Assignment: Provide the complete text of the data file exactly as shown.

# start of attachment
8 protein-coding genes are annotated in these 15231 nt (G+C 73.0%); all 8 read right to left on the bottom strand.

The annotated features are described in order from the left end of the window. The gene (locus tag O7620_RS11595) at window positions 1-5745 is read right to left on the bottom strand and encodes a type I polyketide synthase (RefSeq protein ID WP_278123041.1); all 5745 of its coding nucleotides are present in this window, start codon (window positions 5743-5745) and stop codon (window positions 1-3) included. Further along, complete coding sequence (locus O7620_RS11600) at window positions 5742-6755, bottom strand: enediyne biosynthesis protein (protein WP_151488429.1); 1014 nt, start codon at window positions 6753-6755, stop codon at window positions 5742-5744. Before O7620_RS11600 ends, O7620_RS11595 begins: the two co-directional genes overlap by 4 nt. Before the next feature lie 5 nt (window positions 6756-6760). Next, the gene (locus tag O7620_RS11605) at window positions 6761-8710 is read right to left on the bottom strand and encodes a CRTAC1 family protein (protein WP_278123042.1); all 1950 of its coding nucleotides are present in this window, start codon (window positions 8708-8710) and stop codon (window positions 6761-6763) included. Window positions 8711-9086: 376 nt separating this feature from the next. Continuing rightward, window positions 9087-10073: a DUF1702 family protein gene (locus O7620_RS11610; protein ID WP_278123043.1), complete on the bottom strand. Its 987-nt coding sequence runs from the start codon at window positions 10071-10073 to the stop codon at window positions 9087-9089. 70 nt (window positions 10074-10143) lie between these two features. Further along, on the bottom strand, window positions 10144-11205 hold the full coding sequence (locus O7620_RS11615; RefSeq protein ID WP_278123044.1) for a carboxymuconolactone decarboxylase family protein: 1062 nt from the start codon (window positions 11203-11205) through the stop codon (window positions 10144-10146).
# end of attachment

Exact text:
8 protein-coding genes are annotated in these 15231 nt (G+C 73.0%); all 8 read right to left on the bottom strand.

The annotated features are described in order from the left end of the window. The gene (locus tag O7620_RS11595) at window positions 1-5745 is read right to left on the bottom strand and encodes a type I polyketide synthase (RefSeq protein ID WP_278123041.1); all 5745 of its coding nucleotides are present in this window, start codon (window positions 5743-5745) and stop codon (window positions 1-3) included. Further along, complete coding sequence (locus O7620_RS11600) at window positions 5742-6755, bottom strand: enediyne biosynthesis protein (protein WP_151488429.1); 1014 nt, start codon at window positions 6753-6755, stop codon at window positions 5742-5744. Before O7620_RS11600 ends, O7620_RS11595 begins: the two co-directional genes overlap by 4 nt. Before the next feature lie 5 nt (window positions 6756-6760). Next, the gene (locus tag O7620_RS11605) at window positions 6761-8710 is read right to left on the bottom strand and encodes a CRTAC1 family protein (protein WP_278123042.1); all 1950 of its coding nucleotides are present in this window, start codon (window positions 8708-8710) and stop codon (window positions 6761-6763) included. Window positions 8711-9086: 376 nt separating this feature from the next. Continuing rightward, window positions 9087-10073: a DUF1702 family protein gene (locus O7620_RS11610; protein ID WP_278123043.1), complete on the bottom strand. Its 987-nt coding sequence runs from the start codon at window positions 10071-10073 to the stop codon at window positions 9087-9089. 70 nt (window positions 10074-10143) lie between these two features. Further along, on the bottom strand, window positions 10144-11205 hold the full coding sequence (locus O7620_RS11615; RefSeq protein ID WP_278123044.1) for a carboxymuconolactone decarboxylase family protein: 1062 nt from the start codon (window positions 11203-11205) through the stop codon (window positions 10144-10146).